Redefinition - The technology allows for the creation of new tasks previously inconceivable - the immediate feedback possible by sharing out the Touchcasts on this blog and on Ms. LaFleur's blog. There was interest by the Brookfield Zoo and Touchcast Education division on Twitter about the process of completing this project.

The Standards 

Common Core ELA
Informational Texts
CCSS.ELA-LITERACY.RI.1.1 Ask and answer questions about key details in a text. 
CCSS.ELA-LITERACY.RI.1.2 Identify the main topic and retell key details of a text.
CCSS.ELA-LITERACY.RI.1.4 Ask and answer questions to help determine or clarify the meaning of words and phrases in a text.
CCSS.ELA-LITERACY.RI.1.5 Know and use various text features (e.g., headings, tables of contents, glossaries, electronic menus, icons) to locate key facts or information in a text.
CCSS.ELA-LITERACY.RI.1.6 Distinguish between information provided by pictures or other illustrations and information provided by the words in a text.
CCSS.ELA-LITERACY.RI.1.9 Identify basic similarities in and differences between two texts on the same topic (e.g., in illustrations, descriptions, or procedures)
CCSS.ELA-LITERACY.W.1.2 Write informative/explanatory texts in which they name a topic, supply some facts about the topic, and provide some sense of closure.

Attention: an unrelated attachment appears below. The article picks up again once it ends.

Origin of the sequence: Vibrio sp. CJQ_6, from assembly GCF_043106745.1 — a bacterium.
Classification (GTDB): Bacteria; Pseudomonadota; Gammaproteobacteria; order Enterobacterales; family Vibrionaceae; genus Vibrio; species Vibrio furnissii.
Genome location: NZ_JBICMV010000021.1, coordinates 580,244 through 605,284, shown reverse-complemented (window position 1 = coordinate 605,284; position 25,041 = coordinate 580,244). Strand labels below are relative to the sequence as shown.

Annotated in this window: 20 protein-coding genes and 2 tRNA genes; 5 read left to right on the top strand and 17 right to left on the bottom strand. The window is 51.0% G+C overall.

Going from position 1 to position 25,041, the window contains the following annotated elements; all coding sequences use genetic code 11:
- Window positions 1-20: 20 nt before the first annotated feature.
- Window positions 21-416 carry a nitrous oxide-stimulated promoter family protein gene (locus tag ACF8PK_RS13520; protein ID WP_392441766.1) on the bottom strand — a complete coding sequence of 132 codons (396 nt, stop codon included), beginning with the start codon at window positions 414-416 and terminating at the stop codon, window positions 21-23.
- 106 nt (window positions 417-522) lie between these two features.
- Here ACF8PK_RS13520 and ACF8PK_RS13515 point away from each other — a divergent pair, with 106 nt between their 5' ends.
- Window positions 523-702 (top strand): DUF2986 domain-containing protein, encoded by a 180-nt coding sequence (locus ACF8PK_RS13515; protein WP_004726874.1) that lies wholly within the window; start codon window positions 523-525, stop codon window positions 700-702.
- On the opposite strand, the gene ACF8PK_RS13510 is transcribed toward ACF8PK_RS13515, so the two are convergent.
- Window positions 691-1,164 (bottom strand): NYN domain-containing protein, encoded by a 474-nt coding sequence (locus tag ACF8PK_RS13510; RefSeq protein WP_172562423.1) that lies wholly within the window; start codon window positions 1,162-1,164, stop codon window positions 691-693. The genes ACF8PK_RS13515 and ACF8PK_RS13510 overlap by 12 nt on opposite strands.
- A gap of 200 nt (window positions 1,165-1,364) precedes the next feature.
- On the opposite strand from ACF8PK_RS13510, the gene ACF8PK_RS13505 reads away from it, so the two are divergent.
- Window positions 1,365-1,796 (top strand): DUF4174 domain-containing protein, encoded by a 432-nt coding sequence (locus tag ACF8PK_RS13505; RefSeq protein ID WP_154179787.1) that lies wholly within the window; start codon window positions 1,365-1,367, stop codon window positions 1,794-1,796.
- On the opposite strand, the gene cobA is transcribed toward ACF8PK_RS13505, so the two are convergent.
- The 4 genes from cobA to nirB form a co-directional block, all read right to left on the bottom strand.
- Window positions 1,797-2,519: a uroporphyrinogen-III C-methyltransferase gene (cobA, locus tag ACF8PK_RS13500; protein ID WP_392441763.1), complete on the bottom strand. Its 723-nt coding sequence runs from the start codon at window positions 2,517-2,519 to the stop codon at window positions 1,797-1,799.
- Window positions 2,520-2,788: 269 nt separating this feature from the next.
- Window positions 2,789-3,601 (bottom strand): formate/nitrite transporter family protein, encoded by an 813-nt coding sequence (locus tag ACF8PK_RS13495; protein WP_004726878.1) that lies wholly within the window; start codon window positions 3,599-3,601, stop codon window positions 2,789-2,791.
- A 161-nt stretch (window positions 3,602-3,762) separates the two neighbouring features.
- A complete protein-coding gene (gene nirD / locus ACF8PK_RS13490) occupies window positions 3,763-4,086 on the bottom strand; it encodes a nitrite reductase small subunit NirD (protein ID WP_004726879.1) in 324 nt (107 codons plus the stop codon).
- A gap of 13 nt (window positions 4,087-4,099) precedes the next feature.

CCSS.ELA-LITERACY.W.1.5 With guidance and support from adults, focus on a topic, respond to questions and suggestions from peers, and add details to strengthen writing as needed.
CCSS.ELA-LITERACY.L.1.1 Demonstrate command of the conventions of standard English grammar and usage when writing or speaking.
CCSS.ELA-LITERACY.L.1.2 Demonstrate command of the conventions of standard English capitalization, punctuation, and spelling when writing.
CCSS.ELA-LITERACY.L.1.4 Determine or clarify the meaning of unknown and multiple-meaning words and phrases based on grade 1 reading and content, choosing flexibly from an array of strategies.

1-LS1-2  - Read texts and use media to determine patterns in behavior of parents and offspring that help offspring survive. 

I had so much fun working with Ms. LaFleur and her talented students!
This is the iMovie I made for the class to say goodbye and document the entire process visually. Enjoy!